APGDA and ReEnTrust host webinar on rebuilding and enhancing trust in algorithms

On Wednesday 2nd December 2020, the All-Party Parliamentary Group on Data Analytics and the ReEnTrust were delighted to host an online briefing on rebuilding and enhancing trust in algorithms. 

The ReEnTrust is a research project funded by the Engineering and Physical Sciences Research Council (EPSRC) under the Digital Economy programme and is a collaborative effort bringing together academics from the University of Oxford, University of Edinburgh and the University of Nottingham. Their current body of work informs both policymakers, businesses and economists by suggesting new approaches and technologies that will enhance trust in algorithms. The research also seeks to develop ways in which online platforms can make the most out of such technologies.

The event was chaired by APGDA Chair, Daniel Zeicher MP, and included contributions from a number of senior researchers from the ReEnTrust following the publication of their recent policy paper.

Mr Zeichner opened the meeting at 11am and presented an overview of the work of the APGDA. He noted the growth in the use of artificial intelligence and developments within public policy ahead of the recently published National Data Strategy

The first speaker was Dr Jun Zhao of the Department of Computer Science at the University of Oxford. Dr Zhao began by noting the long history of debate about trust in algorithms and how they have been applied to computer programming and wider society. She noted that although algorithms themselves are not “intelligent” in a conventional sense, they nevertheless are rapidly increasing in scope and size as part of the wider increase of data and digital technologies. 

The second speaker was Dr Philip Inglesant, also of the Department of Computer Science at the University of Oxford. Dr Inglesant spoke about the scope of the research and the way in which the findings of the report had been developed to influence recent policy developments, such as the Government’s Online Harms White Paper. He also discussed how the project had developed a range of workshops engaged with participants from across different sectors, as well as more technical “sandbox” programmes to explore how trust and algorithms can be developed in more detail. 

Dr Inglesant then went into some of key findings of the report, including different attitudes towards trust in online resources between younger and older internet users. These include the impact of social media, and debates about how notions of “trust” may be less important to data-driven technologies impacting society than their overall reliability. In reference to views regarding an overall lack of transparency for a lot of online resources, Dr Inglesant noted that people are far more likely to trust algorithms if they meet their needs.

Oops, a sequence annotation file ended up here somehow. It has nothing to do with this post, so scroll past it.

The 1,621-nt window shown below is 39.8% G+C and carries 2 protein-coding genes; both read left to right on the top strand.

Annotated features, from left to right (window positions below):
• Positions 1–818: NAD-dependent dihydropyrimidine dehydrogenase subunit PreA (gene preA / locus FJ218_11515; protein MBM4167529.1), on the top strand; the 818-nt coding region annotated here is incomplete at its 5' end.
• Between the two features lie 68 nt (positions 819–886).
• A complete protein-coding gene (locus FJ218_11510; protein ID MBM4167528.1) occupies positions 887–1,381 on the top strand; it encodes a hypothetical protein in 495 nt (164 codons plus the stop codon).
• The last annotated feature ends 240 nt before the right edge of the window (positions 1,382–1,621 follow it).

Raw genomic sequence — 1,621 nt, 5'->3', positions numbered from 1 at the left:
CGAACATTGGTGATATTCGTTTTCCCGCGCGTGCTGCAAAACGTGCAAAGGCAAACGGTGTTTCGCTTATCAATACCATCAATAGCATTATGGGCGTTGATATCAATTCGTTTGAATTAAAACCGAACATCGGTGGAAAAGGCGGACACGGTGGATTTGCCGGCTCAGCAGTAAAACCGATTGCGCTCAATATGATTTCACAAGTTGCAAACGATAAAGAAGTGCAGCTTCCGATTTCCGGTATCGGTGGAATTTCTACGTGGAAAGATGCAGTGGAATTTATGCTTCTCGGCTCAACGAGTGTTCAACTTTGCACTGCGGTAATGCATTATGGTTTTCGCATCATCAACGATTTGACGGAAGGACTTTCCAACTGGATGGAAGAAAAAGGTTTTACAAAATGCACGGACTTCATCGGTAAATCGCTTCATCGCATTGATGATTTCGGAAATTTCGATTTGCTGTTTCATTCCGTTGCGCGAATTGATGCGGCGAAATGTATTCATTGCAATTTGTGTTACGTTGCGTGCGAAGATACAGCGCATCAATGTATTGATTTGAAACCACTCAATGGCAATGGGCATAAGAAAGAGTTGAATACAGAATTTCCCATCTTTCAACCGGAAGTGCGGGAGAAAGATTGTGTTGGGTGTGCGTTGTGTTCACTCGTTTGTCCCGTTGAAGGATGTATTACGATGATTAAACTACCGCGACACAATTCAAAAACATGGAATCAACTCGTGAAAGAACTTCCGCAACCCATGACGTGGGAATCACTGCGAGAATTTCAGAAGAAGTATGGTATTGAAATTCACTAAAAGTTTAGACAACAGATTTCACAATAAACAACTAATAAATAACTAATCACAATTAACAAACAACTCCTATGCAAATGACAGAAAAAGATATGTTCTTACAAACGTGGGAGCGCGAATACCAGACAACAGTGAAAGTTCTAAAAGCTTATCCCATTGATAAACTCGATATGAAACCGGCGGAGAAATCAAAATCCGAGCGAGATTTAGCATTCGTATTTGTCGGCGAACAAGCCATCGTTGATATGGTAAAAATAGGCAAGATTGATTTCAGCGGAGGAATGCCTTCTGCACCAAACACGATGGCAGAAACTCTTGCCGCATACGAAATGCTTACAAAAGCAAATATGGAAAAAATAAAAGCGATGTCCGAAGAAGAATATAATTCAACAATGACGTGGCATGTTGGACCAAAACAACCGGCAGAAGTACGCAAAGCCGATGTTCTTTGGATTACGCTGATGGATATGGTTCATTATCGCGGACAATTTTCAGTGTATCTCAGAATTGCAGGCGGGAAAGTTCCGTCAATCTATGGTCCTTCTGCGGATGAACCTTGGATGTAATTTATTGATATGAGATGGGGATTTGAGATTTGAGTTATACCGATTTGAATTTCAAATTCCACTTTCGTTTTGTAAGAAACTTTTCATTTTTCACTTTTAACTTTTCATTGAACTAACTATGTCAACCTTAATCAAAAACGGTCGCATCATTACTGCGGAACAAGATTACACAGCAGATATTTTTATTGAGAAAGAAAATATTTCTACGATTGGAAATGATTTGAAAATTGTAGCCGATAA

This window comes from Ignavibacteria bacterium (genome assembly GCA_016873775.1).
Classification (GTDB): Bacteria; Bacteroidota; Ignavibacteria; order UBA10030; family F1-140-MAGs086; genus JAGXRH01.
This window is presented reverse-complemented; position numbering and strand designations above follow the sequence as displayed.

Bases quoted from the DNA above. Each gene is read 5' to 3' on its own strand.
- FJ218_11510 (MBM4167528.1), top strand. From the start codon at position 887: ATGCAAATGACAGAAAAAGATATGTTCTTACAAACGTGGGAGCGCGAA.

The final speaker was Dr Ansgar Koene of the School of Computer Science at the University of Nottingham. Dr Koene provided an overview of some of the substantive policy issues on public awareness and overall confidence in digital platforms and online services. In particular, he referred to foreign and domestic efforts required to improve trust and accountability from the public into algorithms. Dr Koene referred to both international efforts to arrive at policy consensus, such as the Internet Governance Forum, as well as scope for AI and Digital Technologies to influence the British Government’s wider Industrial Strategy. 

From a policy perspective, Dr Koene spoke about the need to develop trust as part of the wider take-up of devices making use of the Internet of Things (IOT) as well as the importance of developing a multifaceted approach to algorithm policy. He reiterated the points raised by both Dr Zhao and Dr Inglesant regarding the basic assumption that different sections of the population have different needs and demands from data-driven technologies. He also referred to the Centre for Data Ethics and Innovation’s recent review into algorithmic bias and the challenges associated with incorporating such reports are going to translate into new regulatory requirements. 

Daniel Zeichner then led an open question and answer session from attendees. There were a number of contributions regarding the report and the wider challenges associated with trust in data ethics, including from Lord Wallace of Saltaire, who noted the divergence in approaches to trust between younger and older people with regard to the use of data-driven technologies. Participants also noted how data trust issues relate as much to the platform or institution as they do to the technology used. 

Other attendees noted the impact of trust on how the future regulatory framework would be developed, as well as the perception that public attitudes towards the government use of data was considerably less pronounced than perceptions pertaining to providing sector data. In particular, participants mentioned the importance of the NHS in terms of conveying trust to the general public around AI and medical data, in addition to the challenges associated with this if this group of professionals also don’t understand the principles themselves. 

Health data in particular was a theme explored by the APGDA in their recent event with the Wellcome Trust on Understanding Patient Data

The roundtable is the latest in a series of events being conducted by the APGDA into building and developing policies to improve trust and transparency with data-driven technologies. The Group will be launching their latest report into place-based data ethics in early 2021 in collaboration with Manchester Metropolitan University.